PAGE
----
The Committee to Protect Journalists’ annual prison census has found that at least 42 journalists were imprisoned in Myanmar for their reporting as of December 1, a repressive 40% rise on the number recorded by CPJ on the same date in 2021 and making it the world’s third-worst jailer of journalists behind Iran and China. Writes Shawn W. Crispin
Myanmar’s military regime has doubled down on its repression of journalists as it tightens it grip on the country following its democracy-crushing coup on February 1, 2021. After arresting scores of journalists to block coverage of its abuses and resistance to the takeover, its second year in power saw the handing down of harsh prison sentences in a bid to silence and eliminate the country’s few remaining independent media outlets.
The Committee to Protect Journalists’ annual prison census has found that at least 42 journalists were imprisoned in Myanmar for their reporting as of December 1, a repressive 40% rise on the number recorded by CPJ on the same date in 2021 and making it the world’s third-worst jailer of journalists behind Iran and China.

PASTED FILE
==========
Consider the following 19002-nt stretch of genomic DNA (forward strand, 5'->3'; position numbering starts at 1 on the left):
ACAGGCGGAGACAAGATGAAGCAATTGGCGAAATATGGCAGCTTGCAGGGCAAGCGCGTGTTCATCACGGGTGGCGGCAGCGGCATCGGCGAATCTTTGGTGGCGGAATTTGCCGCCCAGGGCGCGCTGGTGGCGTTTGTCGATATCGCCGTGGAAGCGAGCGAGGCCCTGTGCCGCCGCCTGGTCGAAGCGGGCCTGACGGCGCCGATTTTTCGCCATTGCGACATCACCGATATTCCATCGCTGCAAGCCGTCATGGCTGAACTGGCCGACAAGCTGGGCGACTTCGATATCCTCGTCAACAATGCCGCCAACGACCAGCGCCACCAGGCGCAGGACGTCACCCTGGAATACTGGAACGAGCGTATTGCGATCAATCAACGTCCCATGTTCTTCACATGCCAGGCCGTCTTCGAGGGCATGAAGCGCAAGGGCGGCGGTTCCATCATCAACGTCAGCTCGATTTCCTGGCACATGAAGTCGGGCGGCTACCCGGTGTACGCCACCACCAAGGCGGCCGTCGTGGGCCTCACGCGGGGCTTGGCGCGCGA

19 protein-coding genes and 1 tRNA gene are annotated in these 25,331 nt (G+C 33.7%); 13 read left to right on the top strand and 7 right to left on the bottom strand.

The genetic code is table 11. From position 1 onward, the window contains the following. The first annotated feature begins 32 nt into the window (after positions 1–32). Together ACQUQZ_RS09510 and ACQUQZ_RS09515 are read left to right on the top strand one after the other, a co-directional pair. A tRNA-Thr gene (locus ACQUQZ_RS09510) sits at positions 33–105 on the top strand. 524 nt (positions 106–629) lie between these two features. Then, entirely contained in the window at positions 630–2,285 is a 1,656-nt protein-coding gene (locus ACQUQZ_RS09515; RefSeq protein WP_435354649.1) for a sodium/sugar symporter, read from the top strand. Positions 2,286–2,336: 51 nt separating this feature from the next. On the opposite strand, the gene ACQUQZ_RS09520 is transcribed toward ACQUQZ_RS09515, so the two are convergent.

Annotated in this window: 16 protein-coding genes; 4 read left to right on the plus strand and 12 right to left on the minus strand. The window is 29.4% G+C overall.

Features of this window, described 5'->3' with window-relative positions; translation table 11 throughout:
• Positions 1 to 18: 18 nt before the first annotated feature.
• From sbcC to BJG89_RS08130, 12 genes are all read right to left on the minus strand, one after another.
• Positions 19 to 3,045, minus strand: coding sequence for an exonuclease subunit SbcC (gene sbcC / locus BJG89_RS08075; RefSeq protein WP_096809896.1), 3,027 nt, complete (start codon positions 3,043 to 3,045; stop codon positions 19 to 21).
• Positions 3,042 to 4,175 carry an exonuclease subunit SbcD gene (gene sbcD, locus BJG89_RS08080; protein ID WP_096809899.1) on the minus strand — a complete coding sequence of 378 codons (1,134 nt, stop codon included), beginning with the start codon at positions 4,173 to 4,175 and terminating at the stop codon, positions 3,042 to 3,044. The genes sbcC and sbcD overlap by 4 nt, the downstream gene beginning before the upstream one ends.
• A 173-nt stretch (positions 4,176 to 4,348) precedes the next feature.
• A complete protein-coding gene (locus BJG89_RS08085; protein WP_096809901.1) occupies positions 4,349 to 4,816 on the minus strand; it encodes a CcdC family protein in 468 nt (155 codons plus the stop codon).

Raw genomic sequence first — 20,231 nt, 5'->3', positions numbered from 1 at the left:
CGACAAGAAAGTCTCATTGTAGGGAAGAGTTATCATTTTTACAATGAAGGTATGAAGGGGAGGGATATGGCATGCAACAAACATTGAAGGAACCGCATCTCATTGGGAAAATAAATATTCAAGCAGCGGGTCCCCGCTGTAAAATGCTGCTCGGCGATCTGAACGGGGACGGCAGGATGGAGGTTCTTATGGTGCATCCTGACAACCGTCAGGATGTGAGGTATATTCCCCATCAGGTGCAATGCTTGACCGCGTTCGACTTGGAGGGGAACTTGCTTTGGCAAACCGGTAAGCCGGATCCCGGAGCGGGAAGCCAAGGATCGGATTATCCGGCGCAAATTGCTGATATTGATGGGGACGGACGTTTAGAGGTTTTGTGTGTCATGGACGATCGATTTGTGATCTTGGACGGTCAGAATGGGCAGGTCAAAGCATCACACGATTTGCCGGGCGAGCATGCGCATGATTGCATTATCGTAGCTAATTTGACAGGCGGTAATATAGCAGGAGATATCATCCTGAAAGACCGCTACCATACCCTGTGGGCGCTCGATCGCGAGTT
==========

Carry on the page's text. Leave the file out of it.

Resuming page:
Nearly half of those detained were sentenced in 2022, most under Article 505(a) of the penal code, an anti-state provision that broadly penalizes “incitement” and “false news”, both ill-defined terms in law and arbitrarily interpreted by military-influenced courts to hand down two- and three-year sentences. Others were given harsher, longer sentences on terrorism and other anti-state charges, often for contacting or reporting on the activities of anti-military armed resistance groups, including newly formed “people’s defense forces”, or PDFs, which the junta deems as terrorist organizations, as well as decades-old ethnic armies fighting for autonomy and rights.